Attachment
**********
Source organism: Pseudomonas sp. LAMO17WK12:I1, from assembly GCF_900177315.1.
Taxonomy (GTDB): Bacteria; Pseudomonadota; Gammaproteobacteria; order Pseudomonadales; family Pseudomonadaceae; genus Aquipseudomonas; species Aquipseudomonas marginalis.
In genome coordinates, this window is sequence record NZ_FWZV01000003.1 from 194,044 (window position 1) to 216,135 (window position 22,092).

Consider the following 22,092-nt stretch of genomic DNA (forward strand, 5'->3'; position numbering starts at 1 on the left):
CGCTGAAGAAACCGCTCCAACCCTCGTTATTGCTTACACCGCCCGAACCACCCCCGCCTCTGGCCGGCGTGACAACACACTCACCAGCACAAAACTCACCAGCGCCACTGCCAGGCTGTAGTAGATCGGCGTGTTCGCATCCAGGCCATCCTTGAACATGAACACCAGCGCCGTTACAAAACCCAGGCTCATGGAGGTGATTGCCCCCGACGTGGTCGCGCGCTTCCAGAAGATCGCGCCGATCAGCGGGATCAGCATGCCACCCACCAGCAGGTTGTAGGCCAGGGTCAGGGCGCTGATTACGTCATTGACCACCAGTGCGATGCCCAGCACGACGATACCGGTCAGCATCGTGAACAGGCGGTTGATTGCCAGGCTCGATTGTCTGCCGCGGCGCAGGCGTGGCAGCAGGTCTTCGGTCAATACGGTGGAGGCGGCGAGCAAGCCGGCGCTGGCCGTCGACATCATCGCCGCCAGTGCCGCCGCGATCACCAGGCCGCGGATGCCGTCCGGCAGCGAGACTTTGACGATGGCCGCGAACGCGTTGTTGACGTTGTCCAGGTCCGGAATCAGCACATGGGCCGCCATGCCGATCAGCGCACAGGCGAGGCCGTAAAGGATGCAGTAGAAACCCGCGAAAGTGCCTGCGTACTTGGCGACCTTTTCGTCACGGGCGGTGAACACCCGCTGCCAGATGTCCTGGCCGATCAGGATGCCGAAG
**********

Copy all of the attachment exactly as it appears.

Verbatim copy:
Source organism: Pseudomonas sp. LAMO17WK12:I1, from assembly GCF_900177315.1.
Taxonomy (GTDB): Bacteria; Pseudomonadota; Gammaproteobacteria; order Pseudomonadales; family Pseudomonadaceae; genus Aquipseudomonas; species Aquipseudomonas marginalis.
In genome coordinates, this window is sequence record NZ_FWZV01000003.1 from 194,044 (window position 1) to 216,135 (window position 22,092).

Consider the following 22,092-nt stretch of genomic DNA (forward strand, 5'->3'; position numbering starts at 1 on the left):
CGCTGAAGAAACCGCTCCAACCCTCGTTATTGCTTACACCGCCCGAACCACCCCCGCCTCTGGCCGGCGTGACAACACACTCACCAGCACAAAACTCACCAGCGCCACTGCCAGGCTGTAGTAGATCGGCGTGTTCGCATCCAGGCCATCCTTGAACATGAACACCAGCGCCGTTACAAAACCCAGGCTCATGGAGGTGATTGCCCCCGACGTGGTCGCGCGCTTCCAGAAGATCGCGCCGATCAGCGGGATCAGCATGCCACCCACCAGCAGGTTGTAGGCCAGGGTCAGGGCGCTGATTACGTCATTGACCACCAGTGCGATGCCCAGCACGACGATACCGGTCAGCATCGTGAACAGGCGGTTGATTGCCAGGCTCGATTGTCTGCCGCGGCGCAGGCGTGGCAGCAGGTCTTCGGTCAATACGGTGGAGGCGGCGAGCAAGCCGGCGCTGGCCGTCGACATCATCGCCGCCAGTGCCGCCGCGATCACCAGGCCGCGGATGCCGTCCGGCAGCGAGACTTTGACGATGGCCGCGAACGCGTTGTTGACGTTGTCCAGGTCCGGAATCAGCACATGGGCCGCCATGCCGATCAGCGCACAGGCGAGGCCGTAAAGGATGCAGTAGAAACCCGCGAAAGTGCCTGCGTACTTGGCGACCTTTTCGTCACGGGCGGTGAACACCCGCTGCCAGATGTCCTGGCCGATCAGGATGCCGAAG